So today I ran into a front-desk lady at one of my schools who has told me about her grandson at the end of last school year, and we had chatted about him. I don't remember how his name came up, but she was talking about how he didn't like to do all these things and she was pushing him to do them and couldn't understand why he fussed so much. I asked her some questions and he sounded like a TOTAL sensory kid, in the sense that he over-reacted to a lot of different sensory stimuli. Anyway, we talked about some tactics she could use to gently get him into trying more sensory experiences, and also recommended he did lots of swimming, etc.
Today, I stopped by and asked how her grandson was doing. She told me about how he had gone from not being able to put his face in the water to being able to SWIM and loving it, and how excited and happy she was for him, a tear coming to her eye. She mentioned somebody said it wasn't a big deal but that SHE knew it was such an accomplishment for a kid like that.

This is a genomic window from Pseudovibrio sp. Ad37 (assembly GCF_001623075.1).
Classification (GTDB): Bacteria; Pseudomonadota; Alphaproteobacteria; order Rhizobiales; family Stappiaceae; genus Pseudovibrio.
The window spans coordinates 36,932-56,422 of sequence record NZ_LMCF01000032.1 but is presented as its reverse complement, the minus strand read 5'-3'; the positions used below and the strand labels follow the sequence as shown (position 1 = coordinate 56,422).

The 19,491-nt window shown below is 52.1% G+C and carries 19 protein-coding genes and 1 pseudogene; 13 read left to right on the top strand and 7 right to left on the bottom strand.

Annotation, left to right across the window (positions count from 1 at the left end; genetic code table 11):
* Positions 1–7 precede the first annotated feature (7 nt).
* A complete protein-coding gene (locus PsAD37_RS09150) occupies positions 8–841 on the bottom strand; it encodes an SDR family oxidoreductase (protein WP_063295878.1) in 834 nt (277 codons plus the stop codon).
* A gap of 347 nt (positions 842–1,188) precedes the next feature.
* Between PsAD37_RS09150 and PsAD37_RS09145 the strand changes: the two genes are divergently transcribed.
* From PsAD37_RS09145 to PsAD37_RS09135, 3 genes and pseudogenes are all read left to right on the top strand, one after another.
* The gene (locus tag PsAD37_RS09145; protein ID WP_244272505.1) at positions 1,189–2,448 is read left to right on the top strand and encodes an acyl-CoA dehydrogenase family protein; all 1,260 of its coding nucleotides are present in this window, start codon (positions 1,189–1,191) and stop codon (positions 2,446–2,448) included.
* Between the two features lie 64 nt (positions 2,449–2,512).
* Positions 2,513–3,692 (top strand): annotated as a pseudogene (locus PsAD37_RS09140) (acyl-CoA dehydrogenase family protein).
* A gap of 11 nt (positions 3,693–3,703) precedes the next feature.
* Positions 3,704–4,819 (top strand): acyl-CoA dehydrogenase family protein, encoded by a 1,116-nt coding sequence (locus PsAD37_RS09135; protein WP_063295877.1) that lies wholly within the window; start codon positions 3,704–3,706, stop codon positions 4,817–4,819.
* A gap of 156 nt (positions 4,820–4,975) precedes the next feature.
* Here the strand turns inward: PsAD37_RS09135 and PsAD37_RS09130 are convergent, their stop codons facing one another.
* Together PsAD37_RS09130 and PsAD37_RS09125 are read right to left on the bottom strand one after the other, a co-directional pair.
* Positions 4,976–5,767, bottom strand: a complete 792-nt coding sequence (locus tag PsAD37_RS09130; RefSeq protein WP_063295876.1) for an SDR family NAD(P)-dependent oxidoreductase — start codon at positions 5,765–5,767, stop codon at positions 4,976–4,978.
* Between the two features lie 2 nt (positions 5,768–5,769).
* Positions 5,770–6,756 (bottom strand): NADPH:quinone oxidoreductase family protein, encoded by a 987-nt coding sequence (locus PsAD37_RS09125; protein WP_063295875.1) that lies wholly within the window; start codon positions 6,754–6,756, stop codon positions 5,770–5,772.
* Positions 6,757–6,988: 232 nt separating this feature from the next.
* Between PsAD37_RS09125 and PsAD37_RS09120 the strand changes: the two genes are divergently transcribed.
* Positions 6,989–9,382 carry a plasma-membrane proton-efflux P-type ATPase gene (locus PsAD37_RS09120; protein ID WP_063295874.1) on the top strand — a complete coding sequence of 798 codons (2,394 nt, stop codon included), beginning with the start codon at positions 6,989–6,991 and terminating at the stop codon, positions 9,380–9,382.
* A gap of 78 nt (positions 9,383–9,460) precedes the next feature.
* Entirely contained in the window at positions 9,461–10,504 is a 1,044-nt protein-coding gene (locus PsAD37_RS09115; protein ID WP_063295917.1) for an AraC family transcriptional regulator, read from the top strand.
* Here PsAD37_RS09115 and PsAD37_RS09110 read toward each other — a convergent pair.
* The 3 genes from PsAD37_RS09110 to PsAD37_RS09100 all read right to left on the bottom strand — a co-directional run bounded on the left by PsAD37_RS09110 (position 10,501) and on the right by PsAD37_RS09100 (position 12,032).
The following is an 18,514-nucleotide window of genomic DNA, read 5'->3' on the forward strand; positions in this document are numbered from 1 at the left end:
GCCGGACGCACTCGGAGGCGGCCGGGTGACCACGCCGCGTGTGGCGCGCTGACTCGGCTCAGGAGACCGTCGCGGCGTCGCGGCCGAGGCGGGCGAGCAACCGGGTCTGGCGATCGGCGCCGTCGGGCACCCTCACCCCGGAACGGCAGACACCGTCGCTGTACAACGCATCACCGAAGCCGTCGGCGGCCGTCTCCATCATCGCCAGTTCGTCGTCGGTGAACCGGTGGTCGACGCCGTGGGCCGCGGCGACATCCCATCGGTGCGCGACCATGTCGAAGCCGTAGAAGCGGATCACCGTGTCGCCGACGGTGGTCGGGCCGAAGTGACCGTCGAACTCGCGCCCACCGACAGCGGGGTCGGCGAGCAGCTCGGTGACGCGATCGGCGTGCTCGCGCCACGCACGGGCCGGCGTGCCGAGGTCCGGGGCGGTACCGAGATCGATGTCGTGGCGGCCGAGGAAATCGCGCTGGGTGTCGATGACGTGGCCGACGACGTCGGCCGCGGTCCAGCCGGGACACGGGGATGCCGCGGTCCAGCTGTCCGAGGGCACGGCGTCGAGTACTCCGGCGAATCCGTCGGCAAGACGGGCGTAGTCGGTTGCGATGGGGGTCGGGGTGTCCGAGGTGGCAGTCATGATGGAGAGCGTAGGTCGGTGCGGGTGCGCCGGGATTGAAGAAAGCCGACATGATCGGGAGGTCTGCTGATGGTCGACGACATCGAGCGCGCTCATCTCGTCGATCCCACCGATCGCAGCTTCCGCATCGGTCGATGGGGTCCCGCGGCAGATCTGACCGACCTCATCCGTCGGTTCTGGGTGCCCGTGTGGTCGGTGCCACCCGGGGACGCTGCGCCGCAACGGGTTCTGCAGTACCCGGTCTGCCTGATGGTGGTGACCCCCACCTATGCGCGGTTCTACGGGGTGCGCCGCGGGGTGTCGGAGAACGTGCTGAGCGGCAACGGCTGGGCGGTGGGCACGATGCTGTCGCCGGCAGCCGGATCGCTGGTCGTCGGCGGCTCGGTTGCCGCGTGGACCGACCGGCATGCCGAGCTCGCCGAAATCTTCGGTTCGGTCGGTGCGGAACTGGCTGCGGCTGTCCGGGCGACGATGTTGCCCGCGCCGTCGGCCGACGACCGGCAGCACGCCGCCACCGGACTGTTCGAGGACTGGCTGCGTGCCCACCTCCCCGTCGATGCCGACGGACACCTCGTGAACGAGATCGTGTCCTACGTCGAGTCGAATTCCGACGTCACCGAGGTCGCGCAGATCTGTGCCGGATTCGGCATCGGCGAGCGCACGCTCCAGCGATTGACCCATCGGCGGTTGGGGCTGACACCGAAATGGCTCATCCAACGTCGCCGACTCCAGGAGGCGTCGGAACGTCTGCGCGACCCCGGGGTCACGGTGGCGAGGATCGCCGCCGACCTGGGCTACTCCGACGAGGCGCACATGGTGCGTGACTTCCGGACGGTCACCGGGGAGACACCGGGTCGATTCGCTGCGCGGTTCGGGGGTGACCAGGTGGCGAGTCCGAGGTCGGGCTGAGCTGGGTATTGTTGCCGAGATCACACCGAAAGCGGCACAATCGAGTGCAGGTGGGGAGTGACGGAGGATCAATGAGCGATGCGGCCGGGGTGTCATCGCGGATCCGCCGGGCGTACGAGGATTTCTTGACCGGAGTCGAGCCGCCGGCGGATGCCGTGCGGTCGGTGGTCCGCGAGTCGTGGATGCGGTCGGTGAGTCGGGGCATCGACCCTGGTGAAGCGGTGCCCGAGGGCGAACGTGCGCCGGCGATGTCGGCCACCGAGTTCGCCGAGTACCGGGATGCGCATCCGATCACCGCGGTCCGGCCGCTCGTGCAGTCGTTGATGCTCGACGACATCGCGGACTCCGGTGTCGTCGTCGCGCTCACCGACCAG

I smiled happily. She didn't realize it, but late last year SHE was the one saying that he should be able to do these things, and now she is defending him and realizing that certain things truly ARE harder for him to handle. I feel certain I had a part in having her change her mindset, although I don't think she would realize it. I'm totally okay with that. I'm thrilled for her and her grandson.
I like – no – LOVE – when I can help someone change their mindset in a way that allows for more compassion for a struggling child. I feel like in a little way, I changed that child's world, for the better 🙂